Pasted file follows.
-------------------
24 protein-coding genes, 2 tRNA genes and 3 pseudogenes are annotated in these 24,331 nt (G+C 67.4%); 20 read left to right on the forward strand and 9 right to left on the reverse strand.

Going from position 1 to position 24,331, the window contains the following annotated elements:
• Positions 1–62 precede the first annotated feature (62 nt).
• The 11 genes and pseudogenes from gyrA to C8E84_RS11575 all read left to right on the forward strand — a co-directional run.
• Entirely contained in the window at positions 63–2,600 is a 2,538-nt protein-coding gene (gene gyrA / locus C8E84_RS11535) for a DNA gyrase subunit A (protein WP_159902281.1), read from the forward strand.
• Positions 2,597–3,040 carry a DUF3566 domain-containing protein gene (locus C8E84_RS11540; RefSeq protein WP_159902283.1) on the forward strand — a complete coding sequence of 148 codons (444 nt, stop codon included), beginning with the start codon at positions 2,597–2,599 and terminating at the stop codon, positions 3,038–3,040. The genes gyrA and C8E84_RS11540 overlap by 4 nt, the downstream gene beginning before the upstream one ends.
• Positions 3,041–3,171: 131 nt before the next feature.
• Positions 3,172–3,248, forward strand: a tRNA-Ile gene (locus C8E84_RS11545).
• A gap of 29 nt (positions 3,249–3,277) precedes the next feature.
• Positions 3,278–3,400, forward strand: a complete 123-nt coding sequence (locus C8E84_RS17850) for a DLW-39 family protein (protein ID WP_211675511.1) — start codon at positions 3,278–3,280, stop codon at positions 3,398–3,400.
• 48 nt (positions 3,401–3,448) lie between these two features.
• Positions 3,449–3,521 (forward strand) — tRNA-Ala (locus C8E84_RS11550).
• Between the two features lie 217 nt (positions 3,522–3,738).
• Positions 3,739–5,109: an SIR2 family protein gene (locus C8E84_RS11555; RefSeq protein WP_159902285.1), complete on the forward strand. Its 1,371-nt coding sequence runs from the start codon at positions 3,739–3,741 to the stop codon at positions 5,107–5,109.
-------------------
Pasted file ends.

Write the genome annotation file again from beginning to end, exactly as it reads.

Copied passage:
24 protein-coding genes, 2 tRNA genes and 3 pseudogenes are annotated in these 24,331 nt (G+C 67.4%); 20 read left to right on the forward strand and 9 right to left on the reverse strand.

Going from position 1 to position 24,331, the window contains the following annotated elements:
• Positions 1–62 precede the first annotated feature (62 nt).
• The 11 genes and pseudogenes from gyrA to C8E84_RS11575 all read left to right on the forward strand — a co-directional run.
• Entirely contained in the window at positions 63–2,600 is a 2,538-nt protein-coding gene (gene gyrA / locus C8E84_RS11535) for a DNA gyrase subunit A (protein WP_159902281.1), read from the forward strand.
• Positions 2,597–3,040 carry a DUF3566 domain-containing protein gene (locus C8E84_RS11540; RefSeq protein WP_159902283.1) on the forward strand — a complete coding sequence of 148 codons (444 nt, stop codon included), beginning with the start codon at positions 2,597–2,599 and terminating at the stop codon, positions 3,038–3,040. The genes gyrA and C8E84_RS11540 overlap by 4 nt, the downstream gene beginning before the upstream one ends.
• Positions 3,041–3,171: 131 nt before the next feature.
• Positions 3,172–3,248, forward strand: a tRNA-Ile gene (locus C8E84_RS11545).
• A gap of 29 nt (positions 3,249–3,277) precedes the next feature.
• Positions 3,278–3,400, forward strand: a complete 123-nt coding sequence (locus C8E84_RS17850) for a DLW-39 family protein (protein ID WP_211675511.1) — start codon at positions 3,278–3,280, stop codon at positions 3,398–3,400.
• 48 nt (positions 3,401–3,448) lie between these two features.
• Positions 3,449–3,521 (forward strand) — tRNA-Ala (locus C8E84_RS11550).
• Between the two features lie 217 nt (positions 3,522–3,738).
• Positions 3,739–5,109: an SIR2 family protein gene (locus C8E84_RS11555; RefSeq protein WP_159902285.1), complete on the forward strand. Its 1,371-nt coding sequence runs from the start codon at positions 3,739–3,741 to the stop codon at positions 5,107–5,109.